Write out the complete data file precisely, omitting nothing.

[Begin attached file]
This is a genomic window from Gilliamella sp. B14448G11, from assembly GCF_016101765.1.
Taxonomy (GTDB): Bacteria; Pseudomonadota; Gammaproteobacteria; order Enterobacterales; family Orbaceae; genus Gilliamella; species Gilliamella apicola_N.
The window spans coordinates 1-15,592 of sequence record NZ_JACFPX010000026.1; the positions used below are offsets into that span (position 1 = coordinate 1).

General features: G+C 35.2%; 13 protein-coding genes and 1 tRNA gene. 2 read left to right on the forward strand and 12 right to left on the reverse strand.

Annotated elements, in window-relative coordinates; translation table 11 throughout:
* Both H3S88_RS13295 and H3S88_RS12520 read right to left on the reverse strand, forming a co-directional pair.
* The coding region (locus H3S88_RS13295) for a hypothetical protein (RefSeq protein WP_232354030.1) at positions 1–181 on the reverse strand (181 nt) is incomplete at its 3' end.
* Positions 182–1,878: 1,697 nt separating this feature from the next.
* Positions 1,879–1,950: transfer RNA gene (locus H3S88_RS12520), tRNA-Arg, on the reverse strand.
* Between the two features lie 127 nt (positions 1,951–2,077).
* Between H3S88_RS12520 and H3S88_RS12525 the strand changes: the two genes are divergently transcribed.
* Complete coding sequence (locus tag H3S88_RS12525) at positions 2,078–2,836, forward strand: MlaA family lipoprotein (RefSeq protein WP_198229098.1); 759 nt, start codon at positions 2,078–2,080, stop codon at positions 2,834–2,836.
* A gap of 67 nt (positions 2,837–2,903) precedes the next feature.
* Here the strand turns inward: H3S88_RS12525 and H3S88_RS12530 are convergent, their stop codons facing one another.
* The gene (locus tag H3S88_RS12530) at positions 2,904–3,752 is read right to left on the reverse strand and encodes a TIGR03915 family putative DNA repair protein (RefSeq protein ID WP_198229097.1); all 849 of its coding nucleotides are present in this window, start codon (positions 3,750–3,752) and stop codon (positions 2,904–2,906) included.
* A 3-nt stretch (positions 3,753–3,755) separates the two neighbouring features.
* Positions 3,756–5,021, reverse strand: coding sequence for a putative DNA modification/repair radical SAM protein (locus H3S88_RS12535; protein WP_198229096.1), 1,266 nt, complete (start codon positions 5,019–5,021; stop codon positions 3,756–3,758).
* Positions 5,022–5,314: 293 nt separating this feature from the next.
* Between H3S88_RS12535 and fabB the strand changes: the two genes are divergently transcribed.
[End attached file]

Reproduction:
This is a genomic window from Gilliamella sp. B14448G11, from assembly GCF_016101765.1.
Taxonomy (GTDB): Bacteria; Pseudomonadota; Gammaproteobacteria; order Enterobacterales; family Orbaceae; genus Gilliamella; species Gilliamella apicola_N.
The window spans coordinates 1-15,592 of sequence record NZ_JACFPX010000026.1; the positions used below are offsets into that span (position 1 = coordinate 1).

General features: G+C 35.2%; 13 protein-coding genes and 1 tRNA gene. 2 read left to right on the forward strand and 12 right to left on the reverse strand.

Annotated elements, in window-relative coordinates; translation table 11 throughout:
* Both H3S88_RS13295 and H3S88_RS12520 read right to left on the reverse strand, forming a co-directional pair.
* The coding region (locus H3S88_RS13295) for a hypothetical protein (RefSeq protein WP_232354030.1) at positions 1–181 on the reverse strand (181 nt) is incomplete at its 3' end.
* Positions 182–1,878: 1,697 nt separating this feature from the next.
* Positions 1,879–1,950: transfer RNA gene (locus H3S88_RS12520), tRNA-Arg, on the reverse strand.
* Between the two features lie 127 nt (positions 1,951–2,077).
* Between H3S88_RS12520 and H3S88_RS12525 the strand changes: the two genes are divergently transcribed.
* Complete coding sequence (locus tag H3S88_RS12525) at positions 2,078–2,836, forward strand: MlaA family lipoprotein (RefSeq protein WP_198229098.1); 759 nt, start codon at positions 2,078–2,080, stop codon at positions 2,834–2,836.
* A gap of 67 nt (positions 2,837–2,903) precedes the next feature.
* Here the strand turns inward: H3S88_RS12525 and H3S88_RS12530 are convergent, their stop codons facing one another.
* The gene (locus tag H3S88_RS12530) at positions 2,904–3,752 is read right to left on the reverse strand and encodes a TIGR03915 family putative DNA repair protein (RefSeq protein ID WP_198229097.1); all 849 of its coding nucleotides are present in this window, start codon (positions 3,750–3,752) and stop codon (positions 2,904–2,906) included.
* A 3-nt stretch (positions 3,753–3,755) separates the two neighbouring features.
* Positions 3,756–5,021, reverse strand: coding sequence for a putative DNA modification/repair radical SAM protein (locus H3S88_RS12535; protein WP_198229096.1), 1,266 nt, complete (start codon positions 5,019–5,021; stop codon positions 3,756–3,758).
* Positions 5,022–5,314: 293 nt separating this feature from the next.
* Between H3S88_RS12535 and fabB the strand changes: the two genes are divergently transcribed.